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IanY

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  1. Thanks all. Sorry for not being clear. I was just looking for a way to write less code so that my code looks cleaner. And all elements' animating values are actually different. I shouldn't have made #elem-1 and #elem-3's animating values the same. Sorry about that. It looks like both PointC and Shaun Gorneau answered my question. PointC's code is less; Shaun Gorneau's code is clearer. Thank you!
  2. When we want three tweens happen one by one, we can simply the code and write it as the following one. new TimelineLite() .from('#elem-1', 1, { y: -100 }) .from('#elem-2', 1, { y: 100 }) .from('#elem-3', 1, { y: -100 }) But when we want three tweens happen at the same time, we have to add them in an array like the following code. Is there away to simply the code by omitting .add and TweeMax in this case? new TimelineLite() .add([ TweenMax.from('#elem-1', 1, { y: -100 }), TweenMax.from('#elem-2', 1, { y: 100 }), TweenMax.from('#elem-3', 1, { y: -100 }) ])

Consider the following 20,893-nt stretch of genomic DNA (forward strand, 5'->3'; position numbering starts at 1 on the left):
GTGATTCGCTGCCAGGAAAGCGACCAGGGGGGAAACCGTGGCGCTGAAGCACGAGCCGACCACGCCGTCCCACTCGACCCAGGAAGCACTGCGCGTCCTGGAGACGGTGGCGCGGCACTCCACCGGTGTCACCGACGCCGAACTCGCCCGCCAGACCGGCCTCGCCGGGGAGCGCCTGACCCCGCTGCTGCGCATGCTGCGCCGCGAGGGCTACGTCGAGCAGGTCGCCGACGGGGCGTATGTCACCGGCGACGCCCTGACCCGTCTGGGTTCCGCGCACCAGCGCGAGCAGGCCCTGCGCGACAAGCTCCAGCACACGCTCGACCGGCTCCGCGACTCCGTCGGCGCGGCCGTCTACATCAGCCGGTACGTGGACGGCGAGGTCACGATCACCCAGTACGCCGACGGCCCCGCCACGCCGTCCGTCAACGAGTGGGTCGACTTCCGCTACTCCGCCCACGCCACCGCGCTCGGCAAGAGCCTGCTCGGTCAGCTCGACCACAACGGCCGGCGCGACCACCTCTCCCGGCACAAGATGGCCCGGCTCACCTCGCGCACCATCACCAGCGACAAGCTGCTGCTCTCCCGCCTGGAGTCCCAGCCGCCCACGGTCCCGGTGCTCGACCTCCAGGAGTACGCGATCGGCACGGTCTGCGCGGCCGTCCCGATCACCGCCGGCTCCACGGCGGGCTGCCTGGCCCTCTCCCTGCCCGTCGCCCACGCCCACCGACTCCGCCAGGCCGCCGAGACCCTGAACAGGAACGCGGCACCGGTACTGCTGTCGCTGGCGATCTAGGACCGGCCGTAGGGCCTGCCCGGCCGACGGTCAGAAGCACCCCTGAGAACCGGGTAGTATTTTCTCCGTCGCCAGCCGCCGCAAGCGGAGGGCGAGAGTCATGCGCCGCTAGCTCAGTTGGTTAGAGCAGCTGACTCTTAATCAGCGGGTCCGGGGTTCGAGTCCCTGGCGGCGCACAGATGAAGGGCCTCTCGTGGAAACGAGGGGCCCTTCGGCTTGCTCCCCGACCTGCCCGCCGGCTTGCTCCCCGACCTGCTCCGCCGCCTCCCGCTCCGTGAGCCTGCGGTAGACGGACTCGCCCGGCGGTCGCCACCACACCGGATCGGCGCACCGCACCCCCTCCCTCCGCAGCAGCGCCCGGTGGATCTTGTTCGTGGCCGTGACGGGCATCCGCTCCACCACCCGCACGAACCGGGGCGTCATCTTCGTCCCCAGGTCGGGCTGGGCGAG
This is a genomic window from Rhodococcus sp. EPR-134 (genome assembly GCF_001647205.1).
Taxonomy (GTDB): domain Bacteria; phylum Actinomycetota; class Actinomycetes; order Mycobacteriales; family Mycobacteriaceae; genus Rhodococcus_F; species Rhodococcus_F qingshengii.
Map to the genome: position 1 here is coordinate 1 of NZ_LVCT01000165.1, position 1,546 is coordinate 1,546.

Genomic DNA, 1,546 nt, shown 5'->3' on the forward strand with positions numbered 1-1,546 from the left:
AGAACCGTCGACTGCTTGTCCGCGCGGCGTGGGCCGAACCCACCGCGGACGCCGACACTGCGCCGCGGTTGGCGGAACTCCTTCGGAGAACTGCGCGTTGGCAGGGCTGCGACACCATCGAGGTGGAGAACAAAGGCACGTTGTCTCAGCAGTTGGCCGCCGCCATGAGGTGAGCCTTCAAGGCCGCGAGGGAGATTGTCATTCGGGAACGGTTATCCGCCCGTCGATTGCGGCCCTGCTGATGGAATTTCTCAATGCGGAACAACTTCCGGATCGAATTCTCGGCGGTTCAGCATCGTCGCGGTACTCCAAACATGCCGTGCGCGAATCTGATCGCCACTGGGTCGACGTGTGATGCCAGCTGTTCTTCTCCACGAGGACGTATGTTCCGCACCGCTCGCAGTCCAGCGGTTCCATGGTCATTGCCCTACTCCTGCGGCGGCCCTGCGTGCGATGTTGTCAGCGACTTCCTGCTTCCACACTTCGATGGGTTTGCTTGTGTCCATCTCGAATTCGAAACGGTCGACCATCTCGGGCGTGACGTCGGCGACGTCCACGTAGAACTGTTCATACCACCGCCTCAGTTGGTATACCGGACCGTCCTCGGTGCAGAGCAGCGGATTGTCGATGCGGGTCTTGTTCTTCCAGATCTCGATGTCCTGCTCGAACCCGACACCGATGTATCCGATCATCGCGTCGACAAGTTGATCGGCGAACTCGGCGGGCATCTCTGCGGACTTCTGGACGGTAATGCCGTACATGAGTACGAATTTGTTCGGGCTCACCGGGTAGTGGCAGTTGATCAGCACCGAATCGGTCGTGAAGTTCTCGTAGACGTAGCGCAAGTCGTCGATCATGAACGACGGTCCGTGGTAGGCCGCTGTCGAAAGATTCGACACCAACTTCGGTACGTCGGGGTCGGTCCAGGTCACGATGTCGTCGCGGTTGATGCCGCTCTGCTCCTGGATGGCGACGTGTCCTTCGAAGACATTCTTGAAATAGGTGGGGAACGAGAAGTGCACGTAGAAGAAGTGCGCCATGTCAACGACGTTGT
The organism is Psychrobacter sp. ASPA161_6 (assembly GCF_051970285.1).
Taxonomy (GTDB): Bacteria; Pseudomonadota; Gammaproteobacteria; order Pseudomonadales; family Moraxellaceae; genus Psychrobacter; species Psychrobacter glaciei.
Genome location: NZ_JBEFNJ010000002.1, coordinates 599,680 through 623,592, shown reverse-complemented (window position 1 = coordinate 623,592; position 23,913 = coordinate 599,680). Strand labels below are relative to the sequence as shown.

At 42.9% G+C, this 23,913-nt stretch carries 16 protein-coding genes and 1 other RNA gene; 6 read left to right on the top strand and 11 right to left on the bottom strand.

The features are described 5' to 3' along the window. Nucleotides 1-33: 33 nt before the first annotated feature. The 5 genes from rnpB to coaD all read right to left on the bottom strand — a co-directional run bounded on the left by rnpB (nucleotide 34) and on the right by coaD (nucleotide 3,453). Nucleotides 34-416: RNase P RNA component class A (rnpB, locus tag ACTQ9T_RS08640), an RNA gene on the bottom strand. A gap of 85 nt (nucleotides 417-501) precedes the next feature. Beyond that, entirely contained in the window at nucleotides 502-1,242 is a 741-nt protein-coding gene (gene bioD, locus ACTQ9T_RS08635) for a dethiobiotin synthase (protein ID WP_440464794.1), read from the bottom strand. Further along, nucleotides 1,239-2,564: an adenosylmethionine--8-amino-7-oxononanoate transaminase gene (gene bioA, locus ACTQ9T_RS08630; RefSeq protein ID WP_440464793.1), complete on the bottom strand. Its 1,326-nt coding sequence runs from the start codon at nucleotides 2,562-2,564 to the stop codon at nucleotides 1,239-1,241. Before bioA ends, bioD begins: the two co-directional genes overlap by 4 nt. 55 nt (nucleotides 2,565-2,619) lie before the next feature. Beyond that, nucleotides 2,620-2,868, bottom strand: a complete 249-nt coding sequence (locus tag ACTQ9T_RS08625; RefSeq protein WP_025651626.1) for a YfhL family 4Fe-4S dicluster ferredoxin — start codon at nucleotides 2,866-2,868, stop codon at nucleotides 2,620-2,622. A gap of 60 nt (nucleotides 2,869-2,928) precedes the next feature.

3. Hi Jack. Thank you very much! You have answered my question.
  4. I have seen the following codes, but can't really tell the difference between them. I know the usage of .staggerFrom; what I don't currently understand is why the portions before .staggerFrom varies. new TimelineLite().staggerFrom(......) TweenMax.staggerFrom(......) TimelineLite.staggerFrom(......) TimelineMax.staggerFrom(......) Shouldn't TweenMax, TimelineLite, and TimelineMax be added to new TimelineLite()? If so, why can new TimelineLite() itself concatenate a .staggerFrom(......) ?
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